UPMC sent out an email on March 13 notifying customers that until June 15 they are waiving all member cost-sharing expenses, including deductibles or copayments, for in-network virtual healthcare visits.
Crawford-Faucher said the cost of telemedicine at AHN varies widely depending on people’s insurance. “The greatest benefit is ease for the patients, they can get the information they need and be safely at home to be evaluated,” she said. “And, of course, that is better for everybody in the office because we can minimize exposure. So it’s safer for everybody.”
Ekbote said providers refer patients who think they need to be tested for coronavirus to the UPMC Wolff Center for Quality, Safety and Innovation on Baum Boulevard, where providers make the final call about whether a patient is currently eligible for testing. So far, tests have been limited except for patients who meet the current requirements for being tested.
But on Tuesday, UPMC released a statement saying it will begin directing patients with symptoms consistent with COVID-19, who have a physician's referral, to a specimen collection site in Pittsburgh’s South Side neighborhood. The site is not open to the general public.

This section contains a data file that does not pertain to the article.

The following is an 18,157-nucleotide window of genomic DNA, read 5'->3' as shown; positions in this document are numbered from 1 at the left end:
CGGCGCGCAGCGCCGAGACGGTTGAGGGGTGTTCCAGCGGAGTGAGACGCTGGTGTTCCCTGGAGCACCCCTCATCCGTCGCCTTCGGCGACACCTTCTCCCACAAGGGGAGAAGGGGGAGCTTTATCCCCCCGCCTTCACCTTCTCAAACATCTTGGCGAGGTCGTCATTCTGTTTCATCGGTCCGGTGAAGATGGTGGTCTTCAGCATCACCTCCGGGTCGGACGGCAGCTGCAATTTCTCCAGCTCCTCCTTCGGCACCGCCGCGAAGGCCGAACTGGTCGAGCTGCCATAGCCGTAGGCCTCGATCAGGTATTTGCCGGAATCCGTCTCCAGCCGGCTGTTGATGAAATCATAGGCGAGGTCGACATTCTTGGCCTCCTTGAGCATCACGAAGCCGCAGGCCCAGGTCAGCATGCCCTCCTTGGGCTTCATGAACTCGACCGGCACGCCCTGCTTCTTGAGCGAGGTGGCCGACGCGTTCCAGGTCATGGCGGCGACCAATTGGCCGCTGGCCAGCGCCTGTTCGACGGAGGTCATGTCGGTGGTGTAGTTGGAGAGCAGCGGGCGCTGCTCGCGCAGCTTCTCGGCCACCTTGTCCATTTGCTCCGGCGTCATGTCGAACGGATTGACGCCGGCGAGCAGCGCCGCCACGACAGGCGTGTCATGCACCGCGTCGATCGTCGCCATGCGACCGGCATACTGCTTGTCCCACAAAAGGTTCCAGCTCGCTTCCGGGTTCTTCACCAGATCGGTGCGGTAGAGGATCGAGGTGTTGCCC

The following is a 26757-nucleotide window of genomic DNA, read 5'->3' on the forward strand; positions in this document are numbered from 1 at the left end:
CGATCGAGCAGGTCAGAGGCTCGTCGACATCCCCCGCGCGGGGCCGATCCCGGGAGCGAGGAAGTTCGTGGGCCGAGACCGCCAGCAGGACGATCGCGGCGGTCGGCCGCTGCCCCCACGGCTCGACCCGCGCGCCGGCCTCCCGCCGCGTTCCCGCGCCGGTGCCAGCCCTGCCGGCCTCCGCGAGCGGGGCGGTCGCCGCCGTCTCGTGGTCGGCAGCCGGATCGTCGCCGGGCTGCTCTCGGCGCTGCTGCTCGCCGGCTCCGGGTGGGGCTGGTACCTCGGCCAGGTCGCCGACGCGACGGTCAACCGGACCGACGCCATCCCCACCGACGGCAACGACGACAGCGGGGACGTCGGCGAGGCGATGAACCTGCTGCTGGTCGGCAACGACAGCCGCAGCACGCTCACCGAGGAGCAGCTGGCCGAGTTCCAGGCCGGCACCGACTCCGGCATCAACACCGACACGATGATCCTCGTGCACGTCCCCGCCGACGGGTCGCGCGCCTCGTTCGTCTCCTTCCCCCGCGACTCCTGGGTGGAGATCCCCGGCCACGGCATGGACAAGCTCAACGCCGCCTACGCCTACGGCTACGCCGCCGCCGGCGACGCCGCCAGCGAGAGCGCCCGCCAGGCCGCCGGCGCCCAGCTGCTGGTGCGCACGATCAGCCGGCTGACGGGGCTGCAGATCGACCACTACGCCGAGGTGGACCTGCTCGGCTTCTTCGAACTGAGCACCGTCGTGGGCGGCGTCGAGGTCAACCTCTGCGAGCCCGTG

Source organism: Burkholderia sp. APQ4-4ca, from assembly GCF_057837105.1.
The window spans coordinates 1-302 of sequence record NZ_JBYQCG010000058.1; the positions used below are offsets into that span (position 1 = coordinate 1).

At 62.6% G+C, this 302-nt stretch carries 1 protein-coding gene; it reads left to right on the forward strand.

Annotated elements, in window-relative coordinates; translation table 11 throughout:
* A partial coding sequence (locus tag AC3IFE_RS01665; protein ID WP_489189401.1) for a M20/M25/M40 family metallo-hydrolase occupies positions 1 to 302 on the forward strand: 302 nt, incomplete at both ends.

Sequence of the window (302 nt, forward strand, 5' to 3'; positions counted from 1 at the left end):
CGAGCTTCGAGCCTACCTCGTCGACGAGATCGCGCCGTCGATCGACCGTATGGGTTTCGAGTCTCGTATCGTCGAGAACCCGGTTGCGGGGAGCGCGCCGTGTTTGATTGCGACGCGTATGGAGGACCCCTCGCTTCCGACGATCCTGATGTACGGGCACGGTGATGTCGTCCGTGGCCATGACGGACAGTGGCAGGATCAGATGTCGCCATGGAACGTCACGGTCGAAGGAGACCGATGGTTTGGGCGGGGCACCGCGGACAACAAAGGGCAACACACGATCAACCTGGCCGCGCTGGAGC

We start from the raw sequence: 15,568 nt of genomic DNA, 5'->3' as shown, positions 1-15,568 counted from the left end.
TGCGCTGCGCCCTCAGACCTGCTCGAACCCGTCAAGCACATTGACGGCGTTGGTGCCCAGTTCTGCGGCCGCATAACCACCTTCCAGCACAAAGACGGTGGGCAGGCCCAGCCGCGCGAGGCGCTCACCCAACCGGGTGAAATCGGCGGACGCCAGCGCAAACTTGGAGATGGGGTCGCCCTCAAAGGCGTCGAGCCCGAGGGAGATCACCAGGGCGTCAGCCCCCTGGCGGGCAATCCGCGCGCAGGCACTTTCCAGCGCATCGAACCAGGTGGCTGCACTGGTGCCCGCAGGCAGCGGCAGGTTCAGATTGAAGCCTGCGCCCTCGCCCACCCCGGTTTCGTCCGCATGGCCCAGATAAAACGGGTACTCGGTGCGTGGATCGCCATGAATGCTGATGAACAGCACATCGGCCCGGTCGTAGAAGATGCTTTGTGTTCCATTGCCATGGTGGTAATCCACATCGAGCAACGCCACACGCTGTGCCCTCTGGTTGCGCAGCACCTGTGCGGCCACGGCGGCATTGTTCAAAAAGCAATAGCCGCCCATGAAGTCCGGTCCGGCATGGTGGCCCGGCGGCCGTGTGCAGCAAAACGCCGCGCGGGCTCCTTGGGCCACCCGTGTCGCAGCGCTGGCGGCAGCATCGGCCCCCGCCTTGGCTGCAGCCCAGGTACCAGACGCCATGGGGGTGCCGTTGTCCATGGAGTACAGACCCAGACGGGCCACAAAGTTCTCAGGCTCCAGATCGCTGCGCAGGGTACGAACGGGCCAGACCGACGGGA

Crawford-Faucher said AHN is setting up drive-by testing centers for later in the week, so patients who are recommended for testing can go straight from their homes to getting tested without additional exposure.
“We’ve been screening everyone for flu-like symptoms including fever and cough,” an AHN spokesperson said in an email. “Then we ask about domestic or international travel to endemic areas and/or known or suspected contacts. If they screen positive for both of these conditions, we screen first for flu and if flu is negative, we send COVID-19 testing.”
AHN patients access the care through their secure MyChart app and UPMC patients can access it online or through a UPMC Anywhere Care app.
Telemedicine is helping to decrease the burden of ordinary diseases on the healthcare system right now as it prepares to take on an increasing load of coronavirus cases, Crawford-Faucher said.
“A lot of it is people are calling who don’t meet testing criteria, so we are doing triage: We can set you up for a flu test or, or if your symptoms are mild, maybe the best bet is to stay home and we can say, “Here are some things you can do to treat your symptoms,’” she said.
If there are any elderly patients who are not comfortable using a computer or smartphone, Ekbote said, family members can help them register for their own account and guide them through a few simple steps to get started.
Oliver Morrison is PublicSource’s environment and health reporter. He can be reached at firstname.lastname@example.org or on Twitter @ORMorrison.